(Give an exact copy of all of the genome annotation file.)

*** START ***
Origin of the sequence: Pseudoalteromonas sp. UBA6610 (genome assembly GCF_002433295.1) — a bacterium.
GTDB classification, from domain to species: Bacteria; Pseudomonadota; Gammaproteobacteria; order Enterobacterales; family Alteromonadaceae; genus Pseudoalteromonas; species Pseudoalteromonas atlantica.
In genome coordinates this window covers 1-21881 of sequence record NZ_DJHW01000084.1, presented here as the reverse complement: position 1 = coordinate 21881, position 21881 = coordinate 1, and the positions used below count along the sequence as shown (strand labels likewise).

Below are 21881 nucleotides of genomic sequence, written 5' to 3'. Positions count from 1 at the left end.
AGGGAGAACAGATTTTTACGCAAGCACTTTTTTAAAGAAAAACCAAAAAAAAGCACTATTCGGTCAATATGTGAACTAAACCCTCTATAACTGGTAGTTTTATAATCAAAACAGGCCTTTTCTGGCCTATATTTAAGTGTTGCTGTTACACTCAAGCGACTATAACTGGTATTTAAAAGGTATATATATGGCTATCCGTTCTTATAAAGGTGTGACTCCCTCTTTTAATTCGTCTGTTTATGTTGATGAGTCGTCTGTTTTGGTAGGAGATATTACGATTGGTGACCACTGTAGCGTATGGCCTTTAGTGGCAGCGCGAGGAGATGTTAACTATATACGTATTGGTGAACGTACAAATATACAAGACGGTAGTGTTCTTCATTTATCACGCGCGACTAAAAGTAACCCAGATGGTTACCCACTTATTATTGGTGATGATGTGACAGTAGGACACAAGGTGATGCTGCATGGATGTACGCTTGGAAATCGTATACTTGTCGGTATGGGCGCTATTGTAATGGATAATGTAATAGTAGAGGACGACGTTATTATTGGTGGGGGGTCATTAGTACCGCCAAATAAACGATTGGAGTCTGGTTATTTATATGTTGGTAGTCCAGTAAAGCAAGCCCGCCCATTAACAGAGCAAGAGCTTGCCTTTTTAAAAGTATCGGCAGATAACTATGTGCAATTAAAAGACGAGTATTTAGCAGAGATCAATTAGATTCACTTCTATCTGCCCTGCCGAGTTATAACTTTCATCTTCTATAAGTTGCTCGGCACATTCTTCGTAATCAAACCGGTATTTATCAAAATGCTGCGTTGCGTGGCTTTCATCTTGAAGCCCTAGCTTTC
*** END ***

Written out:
Origin of the sequence: Pseudoalteromonas sp. UBA6610 (genome assembly GCF_002433295.1) — a bacterium.
GTDB classification, from domain to species: Bacteria; Pseudomonadota; Gammaproteobacteria; order Enterobacterales; family Alteromonadaceae; genus Pseudoalteromonas; species Pseudoalteromonas atlantica.
In genome coordinates this window covers 1-21881 of sequence record NZ_DJHW01000084.1, presented here as the reverse complement: position 1 = coordinate 21881, position 21881 = coordinate 1, and the positions used below count along the sequence as shown (strand labels likewise).

Below are 21881 nucleotides of genomic sequence, written 5' to 3'. Positions count from 1 at the left end.
AGGGAGAACAGATTTTTACGCAAGCACTTTTTTAAAGAAAAACCAAAAAAAAGCACTATTCGGTCAATATGTGAACTAAACCCTCTATAACTGGTAGTTTTATAATCAAAACAGGCCTTTTCTGGCCTATATTTAAGTGTTGCTGTTACACTCAAGCGACTATAACTGGTATTTAAAAGGTATATATATGGCTATCCGTTCTTATAAAGGTGTGACTCCCTCTTTTAATTCGTCTGTTTATGTTGATGAGTCGTCTGTTTTGGTAGGAGATATTACGATTGGTGACCACTGTAGCGTATGGCCTTTAGTGGCAGCGCGAGGAGATGTTAACTATATACGTATTGGTGAACGTACAAATATACAAGACGGTAGTGTTCTTCATTTATCACGCGCGACTAAAAGTAACCCAGATGGTTACCCACTTATTATTGGTGATGATGTGACAGTAGGACACAAGGTGATGCTGCATGGATGTACGCTTGGAAATCGTATACTTGTCGGTATGGGCGCTATTGTAATGGATAATGTAATAGTAGAGGACGACGTTATTATTGGTGGGGGGTCATTAGTACCGCCAAATAAACGATTGGAGTCTGGTTATTTATATGTTGGTAGTCCAGTAAAGCAAGCCCGCCCATTAACAGAGCAAGAGCTTGCCTTTTTAAAAGTATCGGCAGATAACTATGTGCAATTAAAAGACGAGTATTTAGCAGAGATCAATTAGATTCACTTCTATCTGCCCTGCCGAGTTATAACTTTCATCTTCTATAAGTTGCTCGGCACATTCTTCGTAATCAAACCGGTATTTATCAAAATGCTGCGTTGCGTGGCTTTCATCTTGAAGCCCTAGCTTTC